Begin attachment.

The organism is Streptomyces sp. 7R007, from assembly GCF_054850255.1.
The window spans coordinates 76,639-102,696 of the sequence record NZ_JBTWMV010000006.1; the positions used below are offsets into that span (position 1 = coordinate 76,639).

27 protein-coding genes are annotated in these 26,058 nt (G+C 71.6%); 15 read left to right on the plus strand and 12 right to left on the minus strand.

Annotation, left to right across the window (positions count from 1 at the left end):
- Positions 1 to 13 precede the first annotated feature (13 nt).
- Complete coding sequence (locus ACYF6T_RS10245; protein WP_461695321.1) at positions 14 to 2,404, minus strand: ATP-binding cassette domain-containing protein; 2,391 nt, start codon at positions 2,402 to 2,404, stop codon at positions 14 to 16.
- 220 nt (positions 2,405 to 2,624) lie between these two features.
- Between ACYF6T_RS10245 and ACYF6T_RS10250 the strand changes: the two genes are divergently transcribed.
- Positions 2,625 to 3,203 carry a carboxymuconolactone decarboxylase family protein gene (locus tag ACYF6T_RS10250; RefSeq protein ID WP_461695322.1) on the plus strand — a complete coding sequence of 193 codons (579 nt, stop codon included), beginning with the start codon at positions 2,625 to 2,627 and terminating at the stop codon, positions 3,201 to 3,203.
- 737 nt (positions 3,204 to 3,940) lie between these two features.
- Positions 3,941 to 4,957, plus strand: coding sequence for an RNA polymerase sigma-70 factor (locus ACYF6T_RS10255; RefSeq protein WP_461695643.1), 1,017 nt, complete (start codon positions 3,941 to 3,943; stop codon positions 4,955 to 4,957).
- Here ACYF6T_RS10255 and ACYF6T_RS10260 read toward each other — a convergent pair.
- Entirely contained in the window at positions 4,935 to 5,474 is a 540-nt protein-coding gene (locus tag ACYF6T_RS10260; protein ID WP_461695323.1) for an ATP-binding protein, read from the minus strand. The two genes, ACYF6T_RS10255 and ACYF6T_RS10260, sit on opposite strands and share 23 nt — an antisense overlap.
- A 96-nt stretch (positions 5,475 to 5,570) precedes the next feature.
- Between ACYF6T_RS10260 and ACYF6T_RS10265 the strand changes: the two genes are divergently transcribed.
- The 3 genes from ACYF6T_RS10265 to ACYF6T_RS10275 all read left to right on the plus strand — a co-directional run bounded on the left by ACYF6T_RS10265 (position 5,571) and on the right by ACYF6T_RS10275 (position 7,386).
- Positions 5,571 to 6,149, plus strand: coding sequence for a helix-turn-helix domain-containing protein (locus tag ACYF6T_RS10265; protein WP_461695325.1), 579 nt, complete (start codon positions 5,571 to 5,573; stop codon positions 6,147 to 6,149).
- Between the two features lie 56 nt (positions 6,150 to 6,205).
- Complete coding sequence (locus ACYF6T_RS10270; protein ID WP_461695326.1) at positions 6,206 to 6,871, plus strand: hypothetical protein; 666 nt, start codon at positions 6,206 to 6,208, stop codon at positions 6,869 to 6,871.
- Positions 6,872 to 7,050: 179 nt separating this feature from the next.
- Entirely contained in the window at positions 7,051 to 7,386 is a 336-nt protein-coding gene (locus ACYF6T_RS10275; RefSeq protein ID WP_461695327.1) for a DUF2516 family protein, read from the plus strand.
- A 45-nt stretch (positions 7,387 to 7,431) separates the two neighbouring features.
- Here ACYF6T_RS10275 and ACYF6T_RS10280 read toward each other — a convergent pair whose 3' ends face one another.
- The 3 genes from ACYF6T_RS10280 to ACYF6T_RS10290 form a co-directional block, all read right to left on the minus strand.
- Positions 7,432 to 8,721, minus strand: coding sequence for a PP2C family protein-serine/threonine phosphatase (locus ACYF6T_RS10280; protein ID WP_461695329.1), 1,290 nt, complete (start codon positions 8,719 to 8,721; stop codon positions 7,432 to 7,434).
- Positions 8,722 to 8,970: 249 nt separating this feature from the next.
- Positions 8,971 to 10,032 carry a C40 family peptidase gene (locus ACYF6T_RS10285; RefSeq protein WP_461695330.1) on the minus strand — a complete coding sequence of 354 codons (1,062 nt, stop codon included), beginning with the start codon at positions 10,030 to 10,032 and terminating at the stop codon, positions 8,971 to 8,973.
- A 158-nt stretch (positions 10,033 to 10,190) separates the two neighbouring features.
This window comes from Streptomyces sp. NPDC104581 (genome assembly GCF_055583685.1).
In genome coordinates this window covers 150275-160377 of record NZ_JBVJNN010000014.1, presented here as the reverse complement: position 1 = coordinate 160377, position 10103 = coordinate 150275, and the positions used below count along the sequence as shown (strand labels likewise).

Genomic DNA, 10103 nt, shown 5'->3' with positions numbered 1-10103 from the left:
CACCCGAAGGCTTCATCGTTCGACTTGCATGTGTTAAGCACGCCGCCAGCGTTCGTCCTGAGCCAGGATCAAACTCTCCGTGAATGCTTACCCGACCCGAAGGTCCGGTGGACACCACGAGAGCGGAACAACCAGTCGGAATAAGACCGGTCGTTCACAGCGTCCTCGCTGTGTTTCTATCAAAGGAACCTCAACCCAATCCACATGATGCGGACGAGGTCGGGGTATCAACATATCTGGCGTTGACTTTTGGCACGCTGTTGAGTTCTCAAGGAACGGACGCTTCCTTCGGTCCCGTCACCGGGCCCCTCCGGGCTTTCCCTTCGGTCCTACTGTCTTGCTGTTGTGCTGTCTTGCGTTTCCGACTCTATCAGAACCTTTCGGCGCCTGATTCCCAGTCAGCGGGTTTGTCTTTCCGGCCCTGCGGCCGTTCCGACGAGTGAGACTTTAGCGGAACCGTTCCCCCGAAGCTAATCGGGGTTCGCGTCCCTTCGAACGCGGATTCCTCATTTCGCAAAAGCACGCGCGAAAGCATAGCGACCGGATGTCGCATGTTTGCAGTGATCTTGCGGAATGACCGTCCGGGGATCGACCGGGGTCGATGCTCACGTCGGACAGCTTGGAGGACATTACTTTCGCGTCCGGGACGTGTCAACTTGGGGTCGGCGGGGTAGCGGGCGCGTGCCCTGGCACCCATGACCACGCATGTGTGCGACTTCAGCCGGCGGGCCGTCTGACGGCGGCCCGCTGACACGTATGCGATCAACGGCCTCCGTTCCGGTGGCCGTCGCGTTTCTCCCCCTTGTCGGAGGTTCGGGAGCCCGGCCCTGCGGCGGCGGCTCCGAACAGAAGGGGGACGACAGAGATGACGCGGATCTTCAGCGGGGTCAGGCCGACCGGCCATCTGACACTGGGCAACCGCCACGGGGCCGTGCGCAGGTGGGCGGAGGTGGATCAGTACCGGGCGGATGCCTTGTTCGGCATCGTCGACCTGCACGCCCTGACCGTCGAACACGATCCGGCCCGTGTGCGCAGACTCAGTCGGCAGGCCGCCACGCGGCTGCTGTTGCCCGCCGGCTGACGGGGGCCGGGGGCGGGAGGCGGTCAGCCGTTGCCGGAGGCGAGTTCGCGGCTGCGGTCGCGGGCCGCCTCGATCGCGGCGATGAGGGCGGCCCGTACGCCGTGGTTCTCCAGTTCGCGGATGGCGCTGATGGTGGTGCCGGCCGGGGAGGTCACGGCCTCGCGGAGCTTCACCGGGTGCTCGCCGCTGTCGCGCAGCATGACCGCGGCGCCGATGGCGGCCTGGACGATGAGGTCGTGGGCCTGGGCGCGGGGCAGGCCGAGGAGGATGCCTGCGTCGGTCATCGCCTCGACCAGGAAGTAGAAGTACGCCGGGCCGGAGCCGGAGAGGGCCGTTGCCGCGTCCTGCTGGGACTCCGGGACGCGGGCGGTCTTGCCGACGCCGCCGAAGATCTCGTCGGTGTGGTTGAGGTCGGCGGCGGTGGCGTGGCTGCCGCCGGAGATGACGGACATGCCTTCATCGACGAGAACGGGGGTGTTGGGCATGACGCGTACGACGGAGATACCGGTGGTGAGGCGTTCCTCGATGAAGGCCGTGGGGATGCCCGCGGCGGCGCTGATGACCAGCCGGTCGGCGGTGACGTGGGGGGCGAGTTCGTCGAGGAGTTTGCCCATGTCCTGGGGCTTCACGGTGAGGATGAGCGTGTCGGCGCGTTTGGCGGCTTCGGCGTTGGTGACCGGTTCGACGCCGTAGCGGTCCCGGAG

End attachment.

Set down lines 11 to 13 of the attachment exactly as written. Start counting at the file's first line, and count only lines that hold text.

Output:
- Positions 3,941 to 4,957, plus strand: coding sequence for an RNA polymerase sigma-70 factor (locus ACYF6T_RS10255; RefSeq protein WP_461695643.1), 1,017 nt, complete (start codon positions 3,941 to 3,943; stop codon positions 4,955 to 4,957).
- Here ACYF6T_RS10255 and ACYF6T_RS10260 read toward each other — a convergent pair.
- Entirely contained in the window at positions 4,935 to 5,474 is a 540-nt protein-coding gene (locus tag ACYF6T_RS10260; protein ID WP_461695323.1) for an ATP-binding protein, read from the minus strand. The two genes, ACYF6T_RS10255 and ACYF6T_RS10260, sit on opposite strands and share 23 nt — an antisense overlap.